Onstage Volume

Shinyribs played a really great gig the other day at Brentwood Elementary School.  It was great because before us kids from the School of Rock played.  You should have seen these kids!  They were playing 70’s and 80’s rock and metal and simply killing it.  One of the songs that they did was a version of Metallica’s Seek and Destroy that was note for note perfect, and I mean with the shredding solos and everything.  These kids were better than most of the bands I see around Austin! 

One of the things that was also great about their show was seeing aggressive hard rock and metal played with a really clear sound out front sound.  They were loud, but never too loud.  This had to do with the players and their stage volume, the sound guy, and the fact that the show was outside.  But it is very rare to hear that type of music where the mix is clear.  So many bands mistake volume for aggression or attitude.  Yes, there are certain bands like My Bloody Valentine whose sound is derived from playing at extreme volumes, but bands like that are actually rare.  Many bands that are inexperienced, or have experience and are ignorant, destroy their sound with too much volume.  You end up hearing overtones and a giant wash of sound instead of the things that people are actually playing.  Whenever I walk into a bar and the music is too loud I usually leave.  Every once in awhile you will see a really loud band that is also happens to be really great.  However, most of the time if the band is too loud they are over compensating for something.  You know that feeling, when you walk into a club and it just sounds like someone is putting a microphone on a vacuum cleaner. 

I grew up on heavy metal music.  There are so many neat intricate technical things that go into that form of music.  I just broke out Anthrax’s Sound of White Noise the other day and I enjoy that album every time I hear it.  The guitar playing is so aggressive and the sound is so clear and crisp on that record.  But if a band were to play something like that in a small club at concert volume, all those intricate riffs would just be lost in a wash of noise.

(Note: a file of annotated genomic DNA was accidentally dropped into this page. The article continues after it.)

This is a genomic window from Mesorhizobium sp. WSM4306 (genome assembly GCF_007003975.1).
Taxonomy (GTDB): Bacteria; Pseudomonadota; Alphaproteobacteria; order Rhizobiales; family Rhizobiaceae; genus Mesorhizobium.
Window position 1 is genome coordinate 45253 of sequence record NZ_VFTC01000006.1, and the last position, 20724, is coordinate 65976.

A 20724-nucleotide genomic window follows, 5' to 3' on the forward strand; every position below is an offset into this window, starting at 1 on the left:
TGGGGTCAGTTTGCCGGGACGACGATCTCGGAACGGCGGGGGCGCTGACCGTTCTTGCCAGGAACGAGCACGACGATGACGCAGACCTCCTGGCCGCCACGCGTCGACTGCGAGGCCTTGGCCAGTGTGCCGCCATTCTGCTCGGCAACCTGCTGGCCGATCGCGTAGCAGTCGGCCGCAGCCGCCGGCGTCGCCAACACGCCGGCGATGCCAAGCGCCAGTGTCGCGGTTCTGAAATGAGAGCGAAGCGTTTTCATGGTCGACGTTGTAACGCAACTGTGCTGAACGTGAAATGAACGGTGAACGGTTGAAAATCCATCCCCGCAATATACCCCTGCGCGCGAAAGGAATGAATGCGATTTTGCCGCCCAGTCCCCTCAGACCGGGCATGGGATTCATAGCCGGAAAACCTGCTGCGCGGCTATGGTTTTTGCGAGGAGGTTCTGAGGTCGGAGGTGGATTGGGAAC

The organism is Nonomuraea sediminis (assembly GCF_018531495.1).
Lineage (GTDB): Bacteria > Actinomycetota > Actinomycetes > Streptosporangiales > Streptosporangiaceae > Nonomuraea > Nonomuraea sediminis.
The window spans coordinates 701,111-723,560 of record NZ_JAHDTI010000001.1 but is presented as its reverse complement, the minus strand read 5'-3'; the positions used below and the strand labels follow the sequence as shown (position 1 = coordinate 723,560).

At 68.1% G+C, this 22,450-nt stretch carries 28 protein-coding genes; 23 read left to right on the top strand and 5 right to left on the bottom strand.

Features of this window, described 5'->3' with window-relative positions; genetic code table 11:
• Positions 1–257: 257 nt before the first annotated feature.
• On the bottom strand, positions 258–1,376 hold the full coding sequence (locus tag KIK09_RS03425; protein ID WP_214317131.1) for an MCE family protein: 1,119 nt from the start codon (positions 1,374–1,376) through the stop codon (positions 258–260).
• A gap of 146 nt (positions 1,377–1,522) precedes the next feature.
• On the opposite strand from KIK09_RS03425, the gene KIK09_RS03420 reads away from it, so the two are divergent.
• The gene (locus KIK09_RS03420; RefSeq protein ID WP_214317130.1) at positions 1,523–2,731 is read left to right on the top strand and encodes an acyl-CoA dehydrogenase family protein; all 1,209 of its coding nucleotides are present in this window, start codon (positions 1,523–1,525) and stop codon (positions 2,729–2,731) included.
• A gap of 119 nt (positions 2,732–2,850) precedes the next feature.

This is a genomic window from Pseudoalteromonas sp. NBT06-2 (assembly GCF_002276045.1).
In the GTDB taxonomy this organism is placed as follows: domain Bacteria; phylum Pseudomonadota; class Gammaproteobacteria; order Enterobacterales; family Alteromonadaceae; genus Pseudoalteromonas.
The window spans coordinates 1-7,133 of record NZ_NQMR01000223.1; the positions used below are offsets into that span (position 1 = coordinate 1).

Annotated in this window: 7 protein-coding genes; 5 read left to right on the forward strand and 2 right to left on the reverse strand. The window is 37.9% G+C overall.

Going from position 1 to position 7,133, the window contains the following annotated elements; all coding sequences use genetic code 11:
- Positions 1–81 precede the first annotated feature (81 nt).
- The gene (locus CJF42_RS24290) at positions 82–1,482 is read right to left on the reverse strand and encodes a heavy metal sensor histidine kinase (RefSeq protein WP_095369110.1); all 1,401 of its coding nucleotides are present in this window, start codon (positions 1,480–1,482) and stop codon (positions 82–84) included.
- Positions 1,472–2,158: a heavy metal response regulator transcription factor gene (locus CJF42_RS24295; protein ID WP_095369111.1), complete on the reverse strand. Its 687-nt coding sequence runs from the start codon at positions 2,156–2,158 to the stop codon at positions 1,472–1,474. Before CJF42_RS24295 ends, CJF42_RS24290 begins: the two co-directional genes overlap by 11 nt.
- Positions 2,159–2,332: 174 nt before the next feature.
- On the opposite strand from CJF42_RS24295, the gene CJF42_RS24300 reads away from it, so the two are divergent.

I’m talking about heavy metal because that music is associated with aggression and volume, but really any form of music would do that has a drum kit and an electric guitar.  If you spend all those hours practicing and perfecting what you do, I would imagine you actually want people to hear what you have come up with.  It’s a crying shame is something good were to go unnoticed because it got lost in a haze of noise. 

The other thing that you realize you lose when you play too loudly is dynamics.  When one person on stage is playing to loudly every else seems to match their volume.  People are trying to hear themselves above the din.  Those subtle dynamics that make music really exciting get tossed out the window! 

Except for a couple large outdoor shows where backline has been provided, I never use anything live but a single 15 inch Ampeg combo cabinet with my bass.  The instances where I felt I needed more have been few and far between.   Guess what, at all of those larger venues, there is a direct out on my amp that can pump it straight through the PA.  A 15 generally gives me all the stage volume that I need.  Anything larger would just be for show and would just be added gear that I would need to hump in and out of clubs all the time.  Anyone tells you that you need more than that, who isn’t playing to at least a thousand people on a regular basis, is either lying, clueless, or deaf. 

Leave a Reply

Please log in using one of these methods to post your comment:

WordPress.com Logo

You are commenting using your WordPress.com account. Log Out /  Change )

Google photo

You are commenting using your Google account. Log Out /  Change )

Twitter picture

You are commenting using your Twitter account. Log Out /  Change )

Facebook photo

You are commenting using your Facebook account. Log Out /  Change )

Connecting to %s